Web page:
Since the early decades of the 20th century, the Nagorno-Karabakh dispute, which turned into a protracted and complex conflict over territory between Armenia and Azerbaijan, has left a lasting impact on generations of children growing up in the region. This enduring conflict, rooted in historical, cultural, and political factors, has exposed young minds to a world filled with uncertainty, displacement, and often trauma. In 2020 and 2023, the region saw renewed escalations, further deepening the challenges of maintaining normalcy and nurturing hope in the lives of these children.
The cycle of conflict
While the origins of the dispute can be traced back to practically 100 years ago, the end of the 20th century was marked by escalations of the conflict. The last years of the 1980s brought increased tensions that turned into a full-scale war, which lasted from 1991 to 1994 (Parliamentary Assembly of the Council of Europe, 2021).
It is reported that around 30,000 people lost their lives from 1988 until the end of the war, and around one million became refugees and displaced persons, relocating to both Azerbaijan and Armenia, depending on the ethnic group they belonged to (Droin et al, 2023).
The children in the region witnessed the horrors of war, and once the war was officially over, they had to cope with its dire consequences. Even almost thirty years after the cease of fire in 1994, many of them still have not returned to their homes, and what is more, have nothing to return to. Some of them were born far away from their families’ homes, and it is possible they will never even see them.
During the following three decades, these children were growing up in a situation that could not be classified either as war or as peace. Those whose families returned to Nagorno-Karabakh after the ceasefire in 1993/1994, continued their lives in a situation filled with uncertainty, poor economic conditions, destroyed infrastructure, and even unremoved landmines (Parliamentary Assembly of the Council of Europe, 2021). Despite the obstacles, they continued their lives, many of them bringing their own children into the world.
However, in September 2020, the situation erupted once again. During a six-week war, at least 91,000 people were displaced, with around 88% of them being women, children, and the elderly (UNHCR, n.d.). Many of these people have gone through the horrors of war when they were children, only to see their children go through the same.
The impact of the 2020 and 2023 conflicts on displaced children
The 2020 war took the lives of at least 146 civilians, including multiple children (Amnesty International, 2021). Survivors were displaced, many of them fleeing to Armenia and staying there indefinitely. Children made up between 32 and 42% of the displaced (Parliamentary Assembly of the Council of Europe, 2021).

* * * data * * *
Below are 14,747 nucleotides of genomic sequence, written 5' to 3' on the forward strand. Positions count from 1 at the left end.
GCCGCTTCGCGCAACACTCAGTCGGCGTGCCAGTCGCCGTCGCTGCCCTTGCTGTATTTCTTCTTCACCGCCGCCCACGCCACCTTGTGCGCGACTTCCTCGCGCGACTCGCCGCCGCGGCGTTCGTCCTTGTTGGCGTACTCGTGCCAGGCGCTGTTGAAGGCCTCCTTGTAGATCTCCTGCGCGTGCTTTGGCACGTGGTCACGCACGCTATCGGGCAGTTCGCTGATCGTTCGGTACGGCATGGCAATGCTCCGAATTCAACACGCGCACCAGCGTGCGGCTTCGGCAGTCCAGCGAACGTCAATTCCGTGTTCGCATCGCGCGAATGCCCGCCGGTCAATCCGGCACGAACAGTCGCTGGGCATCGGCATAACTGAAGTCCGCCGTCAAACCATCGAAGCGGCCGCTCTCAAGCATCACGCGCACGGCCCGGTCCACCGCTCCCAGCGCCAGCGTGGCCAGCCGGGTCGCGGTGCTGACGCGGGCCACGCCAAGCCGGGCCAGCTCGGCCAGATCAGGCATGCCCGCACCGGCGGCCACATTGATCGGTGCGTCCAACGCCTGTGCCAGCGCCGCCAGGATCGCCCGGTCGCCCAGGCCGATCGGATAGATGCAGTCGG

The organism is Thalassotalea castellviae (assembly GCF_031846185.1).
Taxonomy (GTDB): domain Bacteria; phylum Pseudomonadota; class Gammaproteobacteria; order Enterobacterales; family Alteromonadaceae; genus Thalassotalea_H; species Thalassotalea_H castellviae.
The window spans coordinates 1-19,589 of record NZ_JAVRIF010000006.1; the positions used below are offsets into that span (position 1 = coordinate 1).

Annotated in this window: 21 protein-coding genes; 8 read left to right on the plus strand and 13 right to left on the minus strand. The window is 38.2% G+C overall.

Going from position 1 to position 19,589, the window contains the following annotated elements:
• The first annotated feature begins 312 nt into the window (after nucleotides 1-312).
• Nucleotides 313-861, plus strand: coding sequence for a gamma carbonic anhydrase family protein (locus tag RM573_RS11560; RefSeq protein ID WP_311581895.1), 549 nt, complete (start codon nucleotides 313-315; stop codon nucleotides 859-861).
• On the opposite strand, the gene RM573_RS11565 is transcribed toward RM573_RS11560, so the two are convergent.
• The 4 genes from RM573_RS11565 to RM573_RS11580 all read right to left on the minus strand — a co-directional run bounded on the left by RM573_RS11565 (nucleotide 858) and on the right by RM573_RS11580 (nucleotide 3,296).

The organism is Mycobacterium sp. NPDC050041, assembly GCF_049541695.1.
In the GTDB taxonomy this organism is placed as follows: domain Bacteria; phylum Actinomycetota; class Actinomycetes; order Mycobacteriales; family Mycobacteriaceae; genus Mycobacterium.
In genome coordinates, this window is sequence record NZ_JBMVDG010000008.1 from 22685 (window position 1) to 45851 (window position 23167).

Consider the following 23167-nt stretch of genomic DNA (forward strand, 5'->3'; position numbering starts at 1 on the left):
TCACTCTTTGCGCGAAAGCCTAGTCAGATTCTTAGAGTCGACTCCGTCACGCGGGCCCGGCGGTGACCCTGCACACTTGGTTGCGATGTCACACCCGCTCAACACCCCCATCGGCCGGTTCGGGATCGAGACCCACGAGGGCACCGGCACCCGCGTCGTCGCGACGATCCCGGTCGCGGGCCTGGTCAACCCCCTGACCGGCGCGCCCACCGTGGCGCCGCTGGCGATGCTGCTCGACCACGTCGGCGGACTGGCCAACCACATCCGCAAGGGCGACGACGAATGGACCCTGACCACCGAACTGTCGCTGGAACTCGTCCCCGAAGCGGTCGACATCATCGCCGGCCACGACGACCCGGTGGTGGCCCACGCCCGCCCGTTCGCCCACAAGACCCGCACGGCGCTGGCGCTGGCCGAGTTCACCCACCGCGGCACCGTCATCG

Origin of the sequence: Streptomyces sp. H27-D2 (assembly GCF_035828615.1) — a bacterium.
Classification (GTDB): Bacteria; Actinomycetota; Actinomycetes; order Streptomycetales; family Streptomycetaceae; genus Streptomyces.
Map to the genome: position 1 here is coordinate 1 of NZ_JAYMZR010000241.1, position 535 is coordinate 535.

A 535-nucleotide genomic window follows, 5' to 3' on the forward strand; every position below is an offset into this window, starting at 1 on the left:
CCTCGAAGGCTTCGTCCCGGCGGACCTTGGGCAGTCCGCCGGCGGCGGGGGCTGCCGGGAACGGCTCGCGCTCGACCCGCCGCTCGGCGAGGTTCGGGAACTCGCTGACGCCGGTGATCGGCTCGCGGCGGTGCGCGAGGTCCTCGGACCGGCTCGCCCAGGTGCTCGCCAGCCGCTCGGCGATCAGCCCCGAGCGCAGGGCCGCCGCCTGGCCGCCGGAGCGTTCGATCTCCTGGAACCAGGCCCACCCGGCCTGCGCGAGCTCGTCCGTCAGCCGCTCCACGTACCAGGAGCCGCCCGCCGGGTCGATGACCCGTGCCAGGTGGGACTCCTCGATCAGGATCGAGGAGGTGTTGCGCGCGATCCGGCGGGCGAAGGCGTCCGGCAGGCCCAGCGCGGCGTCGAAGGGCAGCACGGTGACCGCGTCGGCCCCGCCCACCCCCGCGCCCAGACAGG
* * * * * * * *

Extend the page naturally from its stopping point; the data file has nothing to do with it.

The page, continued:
The lives of those with nowhere to return have become a constant struggle to leave public shelters behind them and rebuild their lives in a new environment. The biggest obstacles on the way have been the lack of permanent residence and employment for adults, as well as severe social and psychological vulnerability (Parliamentary Assembly of the Council of Europe, 2021).
The outbreak of the COVID-19 pandemic made the situation only worse, contributing to a sense of isolation, preventing children from continuing their education in a regular manner, and keeping them inside with their family members who were carrying the heavy burden of uncertainty and trauma themselves. The health risks associated with the pandemic and living in shelters were an additional threat.
After the end of the 2020 war, the return of displaced people started, including both the Azerbaijani and Armenian populations, depending on the part of Nagorno-Karabakh. However, their efforts to rebuild their lives were shadowed by a constant fear of new escalations.
Those fears proved to be justified, as in September 2023 another outbreak of hostilities happened, lasting for only two days, but causing a massive exodus from Nagorno Karabakh. It is estimated that around 100, 000 people have left the area so far, and there have been no indications of whether they will return or not (UN News, 2023). It is estimated that around 30% of these people are children (ReliefWeb, 2023).
Placing education on the front line
The 2020 war, as well as the preceding one, took a heavy toll on these children’s right to education. According to official records, 71 schools on the Armenian side and 54 Azerbaijani schools were damaged or destroyed during the 2020 war, as well as dozens of kindergartens, arts schools, sports schools, and vocational schools (Human Rights Watch, 2021).